Friday, October 23, 2015

Leaning Sycamores, Chapters 7-9

I felt the author's intent was to make each chapter a meditation, with a transition to the next chapter. I tried to achieve the same effect with the various papers. Here is Scroll #3. As with the others, each 'scroll' is a three-section codex rolled to fit the curve of the bark when closed and fastened. Do I need to coin a new word? Scodex? Scrolodex?

Sunday, October 18, 2015

Leaning Sycamores Chapters 4 , 5, & 6

I thought a two-tone thread would look nice--like those black-and-gold caterpillars we find this time of year--so I chose black linen thread and gold silk thread, which constantly twisted as I ineptly tried to join the two curved pieces of bark. The "S" shape means the piercings for the inner curves must be closer together than the holes for the outer curves, which makes it harder to keep track of the pairs. I intended the "leaning S" as a play on the book's title, but to be honest the "S" more accurately stands for Stubborn (I refused to quit).

Wednesday, October 14, 2015

Leaning Sycamores, Chapters 1 through 3

It works!

This looks the way I envisioned it! But I have yet to decide where to put the book title, author’s name, and chapter headings. I’m concerned that lettering will ruin the effect. But for me it’s always all about the text, so I will have to figure it out. For now I’ll focus on completing the next three scrolls.

Tuesday, October 13, 2015

Leaning Sycamores, Part 1

Decoupaged bark, ready to assemble.

Photos of tree trunks, and papers with inclusions, as chapter dividers.

Closeup of sycamore tree trunk.

This little creature gave  me the idea to use a caterpillar stitch.


Leaning Sycamores, Part 1

I chose Jack Wennerstrom’s Leaning Sycamores: Natural Worlds of the Upper Potomac to bind for the Potomac Chapter of the Guild of Book Workers exhibition, “Life Along the Potomac.” Darryl and I have taken our daughters to the river many times, and invited friends along. Now that we are empty nesters, we still enjoy walks along the towpath.
    On page 42 the author describes the “scrolls” of bark that drop from sycamore trees. The shed bark looks like old leather—very much like that damaged Bible cover that I’d decoupaged a while ago. Underneath, the trunks are mottled in camouflage patterns of green, gray and gold.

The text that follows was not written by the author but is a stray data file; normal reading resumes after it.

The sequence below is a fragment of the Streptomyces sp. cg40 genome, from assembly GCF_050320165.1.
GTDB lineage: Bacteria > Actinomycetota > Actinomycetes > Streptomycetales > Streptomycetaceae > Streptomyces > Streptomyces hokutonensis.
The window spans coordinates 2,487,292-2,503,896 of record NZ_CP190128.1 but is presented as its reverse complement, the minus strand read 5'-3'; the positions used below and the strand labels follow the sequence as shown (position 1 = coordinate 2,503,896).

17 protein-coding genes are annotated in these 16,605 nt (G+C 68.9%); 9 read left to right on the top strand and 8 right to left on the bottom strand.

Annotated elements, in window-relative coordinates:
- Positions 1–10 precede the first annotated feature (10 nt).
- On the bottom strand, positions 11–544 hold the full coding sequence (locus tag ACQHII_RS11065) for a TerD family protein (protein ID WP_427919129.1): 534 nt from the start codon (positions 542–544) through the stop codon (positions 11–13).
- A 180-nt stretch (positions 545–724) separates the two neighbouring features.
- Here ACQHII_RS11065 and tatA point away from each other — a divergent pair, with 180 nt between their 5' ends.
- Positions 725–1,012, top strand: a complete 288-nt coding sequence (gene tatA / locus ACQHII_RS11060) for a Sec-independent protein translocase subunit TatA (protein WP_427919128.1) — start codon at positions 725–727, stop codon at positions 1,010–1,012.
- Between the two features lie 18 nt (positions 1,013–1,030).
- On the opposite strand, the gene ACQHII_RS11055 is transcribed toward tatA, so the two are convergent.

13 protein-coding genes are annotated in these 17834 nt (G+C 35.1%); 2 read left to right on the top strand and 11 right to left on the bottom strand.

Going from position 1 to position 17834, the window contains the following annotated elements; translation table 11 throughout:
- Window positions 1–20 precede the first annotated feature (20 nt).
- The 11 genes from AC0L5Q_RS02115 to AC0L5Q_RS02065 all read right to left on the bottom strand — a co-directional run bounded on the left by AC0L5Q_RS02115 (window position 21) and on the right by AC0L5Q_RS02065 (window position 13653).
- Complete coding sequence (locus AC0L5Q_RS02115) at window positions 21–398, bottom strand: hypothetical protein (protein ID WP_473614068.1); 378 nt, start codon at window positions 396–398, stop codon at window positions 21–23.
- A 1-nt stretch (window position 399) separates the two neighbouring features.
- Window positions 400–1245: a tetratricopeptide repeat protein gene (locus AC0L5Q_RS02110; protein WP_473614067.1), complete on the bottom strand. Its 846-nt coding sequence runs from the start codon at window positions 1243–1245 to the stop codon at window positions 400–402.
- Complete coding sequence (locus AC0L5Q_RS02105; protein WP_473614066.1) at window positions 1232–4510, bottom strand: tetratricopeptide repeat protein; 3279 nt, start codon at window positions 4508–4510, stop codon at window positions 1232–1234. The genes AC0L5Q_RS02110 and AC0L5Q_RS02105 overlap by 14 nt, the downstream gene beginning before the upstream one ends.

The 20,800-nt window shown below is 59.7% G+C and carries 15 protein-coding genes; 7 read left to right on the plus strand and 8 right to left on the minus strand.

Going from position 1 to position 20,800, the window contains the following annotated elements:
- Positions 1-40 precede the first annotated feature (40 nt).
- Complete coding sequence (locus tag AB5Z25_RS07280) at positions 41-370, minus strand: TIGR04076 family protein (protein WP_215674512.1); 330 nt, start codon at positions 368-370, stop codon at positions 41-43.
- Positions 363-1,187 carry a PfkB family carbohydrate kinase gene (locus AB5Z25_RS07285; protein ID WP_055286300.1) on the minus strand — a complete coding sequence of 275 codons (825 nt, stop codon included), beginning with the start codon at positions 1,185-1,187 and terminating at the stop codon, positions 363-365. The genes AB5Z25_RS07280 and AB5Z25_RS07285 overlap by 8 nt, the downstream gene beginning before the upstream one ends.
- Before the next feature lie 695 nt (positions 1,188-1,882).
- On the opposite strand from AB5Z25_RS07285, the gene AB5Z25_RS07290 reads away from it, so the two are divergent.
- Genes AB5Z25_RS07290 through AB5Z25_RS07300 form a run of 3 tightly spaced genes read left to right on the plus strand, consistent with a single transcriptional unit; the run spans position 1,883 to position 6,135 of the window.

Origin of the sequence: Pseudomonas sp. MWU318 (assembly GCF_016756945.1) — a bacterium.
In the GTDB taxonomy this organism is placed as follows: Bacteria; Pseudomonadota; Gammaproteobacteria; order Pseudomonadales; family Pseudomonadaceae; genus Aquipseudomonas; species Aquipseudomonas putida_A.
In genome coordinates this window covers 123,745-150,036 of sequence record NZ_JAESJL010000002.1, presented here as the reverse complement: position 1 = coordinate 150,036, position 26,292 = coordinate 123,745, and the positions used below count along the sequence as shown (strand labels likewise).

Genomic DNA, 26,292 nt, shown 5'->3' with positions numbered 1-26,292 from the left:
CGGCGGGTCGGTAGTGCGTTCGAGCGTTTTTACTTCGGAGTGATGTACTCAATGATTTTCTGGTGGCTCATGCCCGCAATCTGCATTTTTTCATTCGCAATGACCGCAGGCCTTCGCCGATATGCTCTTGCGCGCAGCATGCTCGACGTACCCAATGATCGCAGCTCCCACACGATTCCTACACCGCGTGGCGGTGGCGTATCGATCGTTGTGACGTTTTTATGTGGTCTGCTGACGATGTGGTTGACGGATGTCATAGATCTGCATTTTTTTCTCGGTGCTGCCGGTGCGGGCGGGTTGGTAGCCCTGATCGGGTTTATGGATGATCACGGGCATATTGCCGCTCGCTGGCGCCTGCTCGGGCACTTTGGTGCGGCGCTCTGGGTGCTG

Over the summer, I gathered sycamore bark and photographed the beautiful trunks. (I also found other remnants along the river: glass beer bottles, cans, plastic water bottles, discarded underwear and condoms.) My paper stash yielded papers with natural inclusions—pine needles, leaves, and ferns. A caterpillar making its way across the towpath at Great Falls became the inspiration for a caterpillar stitch. We shook pawpaw trees and picked up the fruits, whose seeds make beautiful natural buttons.
     Because I wanted to use sycamore bark for the covers, standard bookmaking techniques wouldn’t work. The rectangular book shape couldn’t accommodate the cylinders of bark. 
    How to turn a codex into a scroll? Each chapter is a meditation on the natural world, so I took the book apart and re-made the signatures chapter by chapter. When done, I had 12 sections, divided into four groups. They can be easily curled into a scroll shape that fits the curve of the bark. I went through two bottles of Satin Mod Podge until I had collected and treated enough pieces to begin.
   I’m sewing the covers on now. The November 1 deadline is less than three weeks away. I'll post photos when I'm finished.